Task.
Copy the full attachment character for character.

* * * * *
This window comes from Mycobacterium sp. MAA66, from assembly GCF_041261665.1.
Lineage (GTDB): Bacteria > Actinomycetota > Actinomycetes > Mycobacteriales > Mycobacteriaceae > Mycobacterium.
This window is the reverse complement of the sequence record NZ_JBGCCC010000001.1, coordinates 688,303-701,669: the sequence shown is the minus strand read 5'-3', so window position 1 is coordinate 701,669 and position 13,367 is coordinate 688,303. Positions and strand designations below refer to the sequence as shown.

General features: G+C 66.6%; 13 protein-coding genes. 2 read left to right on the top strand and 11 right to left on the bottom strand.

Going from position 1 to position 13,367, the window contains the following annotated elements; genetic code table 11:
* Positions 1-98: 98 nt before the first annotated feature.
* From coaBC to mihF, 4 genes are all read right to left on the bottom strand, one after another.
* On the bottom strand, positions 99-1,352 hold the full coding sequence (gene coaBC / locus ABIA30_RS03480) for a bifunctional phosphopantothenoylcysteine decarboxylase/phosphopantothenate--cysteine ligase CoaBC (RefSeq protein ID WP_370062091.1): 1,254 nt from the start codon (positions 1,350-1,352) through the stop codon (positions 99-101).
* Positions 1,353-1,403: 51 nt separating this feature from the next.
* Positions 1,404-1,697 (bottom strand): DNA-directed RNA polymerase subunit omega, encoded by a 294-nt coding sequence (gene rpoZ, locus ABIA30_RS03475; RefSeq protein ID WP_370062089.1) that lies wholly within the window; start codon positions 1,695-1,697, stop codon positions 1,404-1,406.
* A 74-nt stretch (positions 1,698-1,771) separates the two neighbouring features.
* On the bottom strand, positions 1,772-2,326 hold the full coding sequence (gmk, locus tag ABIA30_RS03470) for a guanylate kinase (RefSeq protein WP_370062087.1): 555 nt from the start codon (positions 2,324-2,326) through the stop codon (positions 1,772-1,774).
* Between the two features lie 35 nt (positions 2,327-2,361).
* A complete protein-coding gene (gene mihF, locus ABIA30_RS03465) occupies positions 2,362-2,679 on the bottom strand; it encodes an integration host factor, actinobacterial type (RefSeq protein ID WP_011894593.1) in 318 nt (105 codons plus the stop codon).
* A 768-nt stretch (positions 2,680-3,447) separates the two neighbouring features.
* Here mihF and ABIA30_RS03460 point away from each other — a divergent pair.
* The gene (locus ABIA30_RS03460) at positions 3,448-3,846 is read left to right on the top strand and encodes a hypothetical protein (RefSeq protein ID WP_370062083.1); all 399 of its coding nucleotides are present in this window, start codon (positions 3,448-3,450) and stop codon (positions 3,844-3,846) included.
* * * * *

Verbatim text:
This window comes from Mycobacterium sp. MAA66, from assembly GCF_041261665.1.
Lineage (GTDB): Bacteria > Actinomycetota > Actinomycetes > Mycobacteriales > Mycobacteriaceae > Mycobacterium.
This window is the reverse complement of the sequence record NZ_JBGCCC010000001.1, coordinates 688,303-701,669: the sequence shown is the minus strand read 5'-3', so window position 1 is coordinate 701,669 and position 13,367 is coordinate 688,303. Positions and strand designations below refer to the sequence as shown.

General features: G+C 66.6%; 13 protein-coding genes. 2 read left to right on the top strand and 11 right to left on the bottom strand.

Going from position 1 to position 13,367, the window contains the following annotated elements; genetic code table 11:
* Positions 1-98: 98 nt before the first annotated feature.
* From coaBC to mihF, 4 genes are all read right to left on the bottom strand, one after another.
* On the bottom strand, positions 99-1,352 hold the full coding sequence (gene coaBC / locus ABIA30_RS03480) for a bifunctional phosphopantothenoylcysteine decarboxylase/phosphopantothenate--cysteine ligase CoaBC (RefSeq protein ID WP_370062091.1): 1,254 nt from the start codon (positions 1,350-1,352) through the stop codon (positions 99-101).
* Positions 1,353-1,403: 51 nt separating this feature from the next.
* Positions 1,404-1,697 (bottom strand): DNA-directed RNA polymerase subunit omega, encoded by a 294-nt coding sequence (gene rpoZ, locus ABIA30_RS03475; RefSeq protein ID WP_370062089.1) that lies wholly within the window; start codon positions 1,695-1,697, stop codon positions 1,404-1,406.
* A 74-nt stretch (positions 1,698-1,771) separates the two neighbouring features.
* On the bottom strand, positions 1,772-2,326 hold the full coding sequence (gmk, locus tag ABIA30_RS03470) for a guanylate kinase (RefSeq protein WP_370062087.1): 555 nt from the start codon (positions 2,324-2,326) through the stop codon (positions 1,772-1,774).
* Between the two features lie 35 nt (positions 2,327-2,361).
* A complete protein-coding gene (gene mihF, locus ABIA30_RS03465) occupies positions 2,362-2,679 on the bottom strand; it encodes an integration host factor, actinobacterial type (RefSeq protein ID WP_011894593.1) in 318 nt (105 codons plus the stop codon).
* A 768-nt stretch (positions 2,680-3,447) separates the two neighbouring features.
* Here mihF and ABIA30_RS03460 point away from each other — a divergent pair.
* The gene (locus ABIA30_RS03460) at positions 3,448-3,846 is read left to right on the top strand and encodes a hypothetical protein (RefSeq protein ID WP_370062083.1); all 399 of its coding nucleotides are present in this window, start codon (positions 3,448-3,450) and stop codon (positions 3,844-3,846) included.